ship, the SS Cheeseburger, and I'm mopping all of
the blood off the deck."
Count was stunned. "All the blood off the
Surprised at Count's reaction, Baster
explained, "Actually it's just ketchup. I'm
pretending I just saved the ship from a giant sea
Count thought about this for
a moment, "Do you think you
might have some other things to
clean up too?"
"Yeah, but right now this is
easier for me. I'm not very good at
all of that sorry stuff."
"Baster, what if I had ran
back to the others and told them
you were cleaning up blood from
the floor?" asked Count. "You
know, before you told me you
Baster stopped swishing his hair against the
pipe. "Well, I guess it could have made them
worried or upset. But you let me explain so that
"Right!" said Count. "A part of saying you
are sorry means you give people a chance to
explain. You may not know everything about what
is going on. Is that really
so hard, Baster?"
"I guess not," Baster
said, swishing his hair
against the pipe a few
"You do know the
others like you, right?"
"Then why did they
vote me out of the game?"
"No one voted you out of the game, but you,
"What do you mean? I was winning that
game!" Baster said, swishing his head against the
pipe a few more times.
"The game ended," Count explained, "when
you made it more about winning than about the
people you were playing with. And that's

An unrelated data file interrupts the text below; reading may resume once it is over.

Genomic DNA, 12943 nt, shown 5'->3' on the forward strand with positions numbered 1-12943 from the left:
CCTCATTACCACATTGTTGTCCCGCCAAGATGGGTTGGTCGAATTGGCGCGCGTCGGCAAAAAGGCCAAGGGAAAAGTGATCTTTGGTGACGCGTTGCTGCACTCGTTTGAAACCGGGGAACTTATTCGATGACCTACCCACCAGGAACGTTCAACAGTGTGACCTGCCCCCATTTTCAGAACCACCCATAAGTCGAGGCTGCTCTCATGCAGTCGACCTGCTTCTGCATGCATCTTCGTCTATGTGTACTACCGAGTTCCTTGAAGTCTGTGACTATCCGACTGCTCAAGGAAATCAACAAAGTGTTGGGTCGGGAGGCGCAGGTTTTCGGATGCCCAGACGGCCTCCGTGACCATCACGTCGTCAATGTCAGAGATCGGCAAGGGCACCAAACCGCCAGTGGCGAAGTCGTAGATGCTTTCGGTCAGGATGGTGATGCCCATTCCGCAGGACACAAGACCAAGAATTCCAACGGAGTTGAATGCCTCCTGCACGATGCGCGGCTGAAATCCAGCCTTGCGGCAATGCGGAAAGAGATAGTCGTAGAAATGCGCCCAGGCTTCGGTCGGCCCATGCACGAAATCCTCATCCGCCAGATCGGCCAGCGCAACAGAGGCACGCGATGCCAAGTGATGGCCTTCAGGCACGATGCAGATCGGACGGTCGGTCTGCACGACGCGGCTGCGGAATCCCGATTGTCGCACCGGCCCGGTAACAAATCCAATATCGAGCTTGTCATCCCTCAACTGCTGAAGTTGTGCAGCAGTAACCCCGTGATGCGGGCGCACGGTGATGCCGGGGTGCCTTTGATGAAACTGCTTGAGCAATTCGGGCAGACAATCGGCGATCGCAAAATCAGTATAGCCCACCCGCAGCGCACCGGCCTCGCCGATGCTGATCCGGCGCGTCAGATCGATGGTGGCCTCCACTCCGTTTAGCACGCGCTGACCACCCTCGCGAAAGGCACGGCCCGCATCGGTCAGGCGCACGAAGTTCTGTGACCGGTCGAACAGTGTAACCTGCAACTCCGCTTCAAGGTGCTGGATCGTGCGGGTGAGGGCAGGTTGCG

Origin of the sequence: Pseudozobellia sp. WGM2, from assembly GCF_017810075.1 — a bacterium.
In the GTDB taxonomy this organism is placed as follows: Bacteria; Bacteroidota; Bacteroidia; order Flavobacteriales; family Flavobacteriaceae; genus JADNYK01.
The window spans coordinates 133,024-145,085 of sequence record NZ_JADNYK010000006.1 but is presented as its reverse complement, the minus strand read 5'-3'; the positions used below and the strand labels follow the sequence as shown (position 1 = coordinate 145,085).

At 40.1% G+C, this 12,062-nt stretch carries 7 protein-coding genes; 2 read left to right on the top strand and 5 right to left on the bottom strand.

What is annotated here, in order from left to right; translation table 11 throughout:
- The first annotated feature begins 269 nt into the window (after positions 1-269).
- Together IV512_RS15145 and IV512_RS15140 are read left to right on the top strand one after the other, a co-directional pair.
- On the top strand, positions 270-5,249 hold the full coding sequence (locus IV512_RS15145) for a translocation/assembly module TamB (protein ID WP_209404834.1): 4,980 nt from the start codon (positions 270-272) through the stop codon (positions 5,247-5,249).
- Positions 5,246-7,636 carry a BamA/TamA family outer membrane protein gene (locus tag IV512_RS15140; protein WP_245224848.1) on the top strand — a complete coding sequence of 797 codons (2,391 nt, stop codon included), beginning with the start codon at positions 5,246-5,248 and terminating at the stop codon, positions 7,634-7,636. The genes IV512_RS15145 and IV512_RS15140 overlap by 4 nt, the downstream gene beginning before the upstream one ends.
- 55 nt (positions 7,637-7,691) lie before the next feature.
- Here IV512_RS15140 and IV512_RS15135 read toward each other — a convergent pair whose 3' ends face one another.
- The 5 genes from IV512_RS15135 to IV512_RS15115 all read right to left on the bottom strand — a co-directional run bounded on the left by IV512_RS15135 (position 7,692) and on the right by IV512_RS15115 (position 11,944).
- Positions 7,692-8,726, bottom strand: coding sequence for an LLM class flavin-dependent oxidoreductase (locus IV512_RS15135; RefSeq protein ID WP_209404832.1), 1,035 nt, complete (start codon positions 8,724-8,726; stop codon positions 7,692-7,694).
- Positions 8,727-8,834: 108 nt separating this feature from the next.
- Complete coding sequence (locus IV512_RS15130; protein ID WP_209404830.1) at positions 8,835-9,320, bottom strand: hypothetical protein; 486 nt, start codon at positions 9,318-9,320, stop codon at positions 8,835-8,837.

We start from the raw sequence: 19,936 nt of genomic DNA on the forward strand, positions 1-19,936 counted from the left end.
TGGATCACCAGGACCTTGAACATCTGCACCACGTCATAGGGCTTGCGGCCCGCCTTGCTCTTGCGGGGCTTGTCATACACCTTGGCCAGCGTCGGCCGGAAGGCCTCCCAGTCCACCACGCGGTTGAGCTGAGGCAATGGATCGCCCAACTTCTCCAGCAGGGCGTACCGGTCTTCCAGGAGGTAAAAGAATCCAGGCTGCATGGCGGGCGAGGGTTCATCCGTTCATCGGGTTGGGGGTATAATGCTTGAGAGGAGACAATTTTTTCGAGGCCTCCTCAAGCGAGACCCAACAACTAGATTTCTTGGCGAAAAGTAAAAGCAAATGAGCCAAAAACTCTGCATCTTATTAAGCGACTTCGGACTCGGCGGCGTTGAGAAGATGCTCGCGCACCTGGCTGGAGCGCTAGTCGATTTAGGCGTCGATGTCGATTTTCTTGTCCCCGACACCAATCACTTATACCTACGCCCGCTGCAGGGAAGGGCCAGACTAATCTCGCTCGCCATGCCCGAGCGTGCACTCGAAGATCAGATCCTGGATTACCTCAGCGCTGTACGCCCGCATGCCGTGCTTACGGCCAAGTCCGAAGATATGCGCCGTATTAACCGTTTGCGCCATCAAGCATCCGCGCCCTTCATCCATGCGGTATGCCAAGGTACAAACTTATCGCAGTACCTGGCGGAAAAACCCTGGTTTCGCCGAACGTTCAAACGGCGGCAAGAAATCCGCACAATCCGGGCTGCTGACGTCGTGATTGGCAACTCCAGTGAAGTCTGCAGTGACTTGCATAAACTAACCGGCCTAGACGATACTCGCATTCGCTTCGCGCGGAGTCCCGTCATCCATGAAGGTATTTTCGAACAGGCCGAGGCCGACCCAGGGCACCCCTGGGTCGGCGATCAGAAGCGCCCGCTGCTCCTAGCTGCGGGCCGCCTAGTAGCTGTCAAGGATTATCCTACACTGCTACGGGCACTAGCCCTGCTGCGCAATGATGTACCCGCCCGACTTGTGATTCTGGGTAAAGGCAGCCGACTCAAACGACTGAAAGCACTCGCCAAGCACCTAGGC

wrong." Now Baster was stunned. He never had
anyone tell him he was wrong before.
"When we do wrong, Baster, we hurt other
people. No one wants to be hurt."
Baster stopped swishing his hair and stared
at the pipe using his imagination. Baster saw the
faces of Woodie and Coli, Whisk and Eggie, and
the Pastry Tips. They were all frowning and he
knew it was because of what he had done.
"You are right, Count. I didn't care about my
friends as much as winning that dumb game.
That was wrong."
"So what are you going to do?"
Baster finally turned to look at Count. "I
want to explain to the others how sorry I am."
"I'll be glad to go with you to …"
BANG! CRASH! BONG! Ting-a-ling-a-ling-ling-ling.
A loud sound interrupted Count. A thin
figure arose from the ground. "Oops! Sorry!" It
was Woodie. "I got clumsy and tripped over that
bottle cap. I couldn't wait any longer, so I came
to tell Baster I was sorry."
"No, Woodie, I am sorry. I shouldn't have
spoken to you the way
I did. I was wrong.
You are a good game
player and I would
hate not being able to
play games with you,
"Would you forgive me?" Saying this at the
exact same time made Baster and Woodie stare at
each other and then bust up laughing. "Yes, I will!"
they said, again at the same time, and laughed
Can you imagine what happened when
Count, Woodie and Baster returned to the others?
Try using your imagination and share what you see.
Hi kids, it’s me, Count Spatula
and I love using my
imagination. I can pretend I
am spreading icing on a
beautiful cake or butter on
fresh baked bread. I can also
use my imagination to think
through what I want to say to
others and imagine what they
might say. How did it help
Baster and Woodie to use
their imagination in this story?
#10 A SNOOZE TIMER?
In today’s tale from three drawers down, Timer keeps
fawlin’ asleep. Might be time fer Count ta hep him.
(Translation: Timer keeps falling asleep. Could it be time
for Count to help him?)